The following seven categories emerged, in my thinking, as the most important subject areas. These deal with the revelation of God, the nature of the universe and the understanding of man's condition: past, present and future. These seven categories are the primary supporting 'pillars' that uphold the doctrinal 'ceiling' of most religious expressions encountered in this world.

  1. The Origin and Nature of the Universe

  2. The Nature of God

  3. The Nature of Man

  4. The Nature of Salvation, Liberation or Enlightenment

  5. Dimensions or Planes of Existence

  6. The Spiritual Journey and Ultimate Destiny of Man

  7. Cycles, Ages and the Ultimate State of the Universe

Notice that three of these categories deal primarily with the universe ("The Origin and Nature of the Universe," "Dimensions or Planes of Existence," and "Cycles, Ages and the Ultimate State of the Universe"); three deal primarily with man's situation ("The Origin and Nature of Man," "The Nature of Salvation, Liberation or Enlightenment," and "The Spiritual Journey and Ultimate Destiny of Man"); and one category deals with God ("The Nature of God"). So there are three main areas of revelation, three essential themes, on which we will be focusing our attention-(God, Man and the Universe)-but under these headings there are seven divisions of important and insightful information.

You will quickly detect, as you continue reading, that in this section I make no effort to prove or disprove any doctrinal stance. My objective is to offer an unbiased examination of each religion's position concerning these "seven pillars of wisdom." Contrasting the beliefs of the eleven main religions is the major emphasis in this section and usually, in each category, viewpoints from all of these religious groups are included.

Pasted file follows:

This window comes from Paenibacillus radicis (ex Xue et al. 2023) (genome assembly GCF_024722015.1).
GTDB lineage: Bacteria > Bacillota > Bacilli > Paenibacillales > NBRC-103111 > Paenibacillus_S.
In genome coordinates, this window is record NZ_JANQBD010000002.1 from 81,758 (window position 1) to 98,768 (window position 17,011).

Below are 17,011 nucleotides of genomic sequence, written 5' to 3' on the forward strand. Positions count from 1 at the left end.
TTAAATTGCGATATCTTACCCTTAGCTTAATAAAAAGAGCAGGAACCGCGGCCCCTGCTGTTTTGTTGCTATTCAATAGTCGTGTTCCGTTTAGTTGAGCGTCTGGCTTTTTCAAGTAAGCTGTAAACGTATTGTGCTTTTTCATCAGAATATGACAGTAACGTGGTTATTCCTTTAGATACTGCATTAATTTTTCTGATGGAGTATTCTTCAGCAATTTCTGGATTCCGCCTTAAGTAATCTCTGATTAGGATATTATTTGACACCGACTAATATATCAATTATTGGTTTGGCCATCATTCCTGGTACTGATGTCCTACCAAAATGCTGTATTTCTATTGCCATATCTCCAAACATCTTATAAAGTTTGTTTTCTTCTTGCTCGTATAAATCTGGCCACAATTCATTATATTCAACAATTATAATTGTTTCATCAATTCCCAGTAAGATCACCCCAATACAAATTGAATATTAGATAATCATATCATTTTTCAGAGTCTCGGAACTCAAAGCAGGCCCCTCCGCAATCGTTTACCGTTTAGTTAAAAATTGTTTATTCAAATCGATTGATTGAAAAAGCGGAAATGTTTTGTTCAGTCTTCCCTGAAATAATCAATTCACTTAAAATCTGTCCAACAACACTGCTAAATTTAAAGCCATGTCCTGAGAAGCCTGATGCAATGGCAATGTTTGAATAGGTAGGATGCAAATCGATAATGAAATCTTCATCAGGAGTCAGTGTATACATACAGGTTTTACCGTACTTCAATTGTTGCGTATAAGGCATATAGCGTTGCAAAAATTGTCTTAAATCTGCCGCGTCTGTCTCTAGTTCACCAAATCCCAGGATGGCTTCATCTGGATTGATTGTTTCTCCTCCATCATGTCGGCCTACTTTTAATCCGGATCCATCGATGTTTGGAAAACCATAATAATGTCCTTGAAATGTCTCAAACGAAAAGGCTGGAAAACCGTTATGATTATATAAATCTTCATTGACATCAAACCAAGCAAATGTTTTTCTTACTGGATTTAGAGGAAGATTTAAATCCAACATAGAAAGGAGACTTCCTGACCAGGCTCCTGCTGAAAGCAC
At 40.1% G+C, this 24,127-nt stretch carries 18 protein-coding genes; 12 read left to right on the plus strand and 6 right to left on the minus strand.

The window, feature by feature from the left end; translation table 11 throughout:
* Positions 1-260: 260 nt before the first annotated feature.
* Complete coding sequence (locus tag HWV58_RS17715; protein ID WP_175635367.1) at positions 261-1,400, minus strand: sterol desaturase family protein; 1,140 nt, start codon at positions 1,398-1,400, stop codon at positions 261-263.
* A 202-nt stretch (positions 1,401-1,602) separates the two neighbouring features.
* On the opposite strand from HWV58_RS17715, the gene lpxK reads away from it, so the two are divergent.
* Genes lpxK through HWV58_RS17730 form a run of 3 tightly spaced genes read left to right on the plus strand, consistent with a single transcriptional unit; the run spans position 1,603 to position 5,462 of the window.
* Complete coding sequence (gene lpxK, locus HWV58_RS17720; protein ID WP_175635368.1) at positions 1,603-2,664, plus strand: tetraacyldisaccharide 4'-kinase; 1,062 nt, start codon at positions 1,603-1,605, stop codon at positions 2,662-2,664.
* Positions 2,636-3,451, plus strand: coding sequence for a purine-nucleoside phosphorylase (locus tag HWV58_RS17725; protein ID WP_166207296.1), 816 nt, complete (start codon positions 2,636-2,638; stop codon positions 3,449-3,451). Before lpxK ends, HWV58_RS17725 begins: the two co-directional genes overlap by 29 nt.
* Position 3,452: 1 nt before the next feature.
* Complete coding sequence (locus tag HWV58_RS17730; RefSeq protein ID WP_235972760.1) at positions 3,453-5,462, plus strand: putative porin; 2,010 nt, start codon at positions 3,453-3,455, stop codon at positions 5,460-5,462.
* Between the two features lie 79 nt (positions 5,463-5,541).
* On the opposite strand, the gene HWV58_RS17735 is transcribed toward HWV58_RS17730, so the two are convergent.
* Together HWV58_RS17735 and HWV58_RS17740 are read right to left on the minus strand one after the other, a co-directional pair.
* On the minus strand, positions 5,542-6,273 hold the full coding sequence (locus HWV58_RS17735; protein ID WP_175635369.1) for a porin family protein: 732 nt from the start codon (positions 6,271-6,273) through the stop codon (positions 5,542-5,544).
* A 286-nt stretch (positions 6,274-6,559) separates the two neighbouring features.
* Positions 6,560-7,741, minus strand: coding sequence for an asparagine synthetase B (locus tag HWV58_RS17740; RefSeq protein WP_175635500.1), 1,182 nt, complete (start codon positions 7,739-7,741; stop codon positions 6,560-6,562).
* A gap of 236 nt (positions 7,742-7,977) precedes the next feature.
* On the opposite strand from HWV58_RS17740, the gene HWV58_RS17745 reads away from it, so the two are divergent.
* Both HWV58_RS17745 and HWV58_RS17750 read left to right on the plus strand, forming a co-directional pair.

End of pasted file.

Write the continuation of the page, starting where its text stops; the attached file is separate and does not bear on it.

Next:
At times, the beliefs of certain smaller or more modern sects, individual teachers and even some extinct religions are also inserted, if the additional information is unique and warrants inclusion. Some of those included are: Astrology, Bahá'í, ECKANKAR, Egyptian mythology, Gnosticism, Greek mythology, ISKCON, Kabbala, Kriya Yoga, Kundalini Yoga, Raja Yoga, Scientology, Theosophy and the United Church of Religious Science. Sometimes different opinions can be found on a given subject within separate sects of the same religious group. Sometimes I include all these opinions; at other times, I emphasize the viewpoint that seems to be the most predominant. An eighth category of essential wisdom that could have been included in this section is "The Origin of Evil." However, since this is a negative subject, I decided to deal with it later in the book. The seven subjects included here are all primarily positive.

As you gaze into this 'kaleidoscope' of concepts, I believe you will marvel at the unique patterns that emerge. I think you will also be challenged to answer a crucially important question. Is it really trueis it even remotely possiblethat all of these religious groups and doctrinal views actually make upone elephant?

The Seven Pillars of Wisdom

Complete List of World Religions & Teachers

"In Search of the True Light" ©2002 copyright by Mike Shreve.
All articles unless otherwise noted are copyright by Mike Shreve.
Personal Stories are the work of the individuals.
All Rights Reserved.